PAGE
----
Recognition and Utilization of Expertise in Problem-Solving Groups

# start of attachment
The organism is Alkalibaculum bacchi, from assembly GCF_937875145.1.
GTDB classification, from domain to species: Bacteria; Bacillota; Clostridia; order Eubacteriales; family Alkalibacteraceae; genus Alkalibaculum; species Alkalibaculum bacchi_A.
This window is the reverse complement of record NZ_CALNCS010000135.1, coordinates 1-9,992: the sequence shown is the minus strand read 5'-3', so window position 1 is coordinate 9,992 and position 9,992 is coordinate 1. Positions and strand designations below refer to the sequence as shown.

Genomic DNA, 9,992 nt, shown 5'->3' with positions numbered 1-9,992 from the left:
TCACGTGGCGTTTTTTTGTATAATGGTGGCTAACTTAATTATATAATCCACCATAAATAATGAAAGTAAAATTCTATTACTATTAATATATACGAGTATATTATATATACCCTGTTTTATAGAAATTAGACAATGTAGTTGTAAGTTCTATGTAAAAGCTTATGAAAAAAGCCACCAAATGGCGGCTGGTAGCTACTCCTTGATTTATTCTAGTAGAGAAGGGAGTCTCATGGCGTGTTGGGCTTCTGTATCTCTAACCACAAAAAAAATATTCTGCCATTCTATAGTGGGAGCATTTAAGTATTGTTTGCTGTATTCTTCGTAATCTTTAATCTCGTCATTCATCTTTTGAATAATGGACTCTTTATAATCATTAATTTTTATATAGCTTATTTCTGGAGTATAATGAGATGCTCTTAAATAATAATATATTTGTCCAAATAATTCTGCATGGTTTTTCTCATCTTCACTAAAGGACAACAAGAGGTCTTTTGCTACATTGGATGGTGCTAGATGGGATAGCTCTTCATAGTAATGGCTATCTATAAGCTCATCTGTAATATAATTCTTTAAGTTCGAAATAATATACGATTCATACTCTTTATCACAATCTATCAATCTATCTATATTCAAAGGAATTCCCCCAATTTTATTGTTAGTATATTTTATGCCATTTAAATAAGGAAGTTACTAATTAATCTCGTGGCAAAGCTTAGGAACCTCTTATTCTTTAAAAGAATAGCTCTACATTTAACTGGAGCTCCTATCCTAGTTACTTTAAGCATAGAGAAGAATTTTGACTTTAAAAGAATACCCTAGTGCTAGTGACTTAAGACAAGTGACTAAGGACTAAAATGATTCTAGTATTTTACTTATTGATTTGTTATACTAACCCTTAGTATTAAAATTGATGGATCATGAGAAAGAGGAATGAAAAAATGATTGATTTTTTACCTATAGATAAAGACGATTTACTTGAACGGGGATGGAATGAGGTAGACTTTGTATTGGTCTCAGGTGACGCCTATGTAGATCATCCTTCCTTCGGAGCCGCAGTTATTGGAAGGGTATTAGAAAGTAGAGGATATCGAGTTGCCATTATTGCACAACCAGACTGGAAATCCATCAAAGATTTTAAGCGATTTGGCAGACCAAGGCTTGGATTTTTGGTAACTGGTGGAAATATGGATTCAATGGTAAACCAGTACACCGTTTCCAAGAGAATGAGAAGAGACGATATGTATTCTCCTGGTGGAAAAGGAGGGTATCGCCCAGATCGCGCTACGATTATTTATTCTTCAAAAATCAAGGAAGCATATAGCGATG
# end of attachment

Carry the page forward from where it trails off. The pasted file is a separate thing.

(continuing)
AbstractThe authors examined how personal characteristics and behaviors of the most expert group member relate to the group's recognition and utilization of expertise. One hundred sixty-six college students worked in 34 small groups to complete a survival exercise. Characteristics and behaviors of the most expert member of each group were correlated with measures of recognition of expertise and influence. An expert who was talkative and high (relative to other members) in the use of the influence tactic reason was more likely to be recognized as an expert by other group members. An expert was more influential if male and when he or she frequently talked, was dominant, received support from a talkative colleague, and used reason.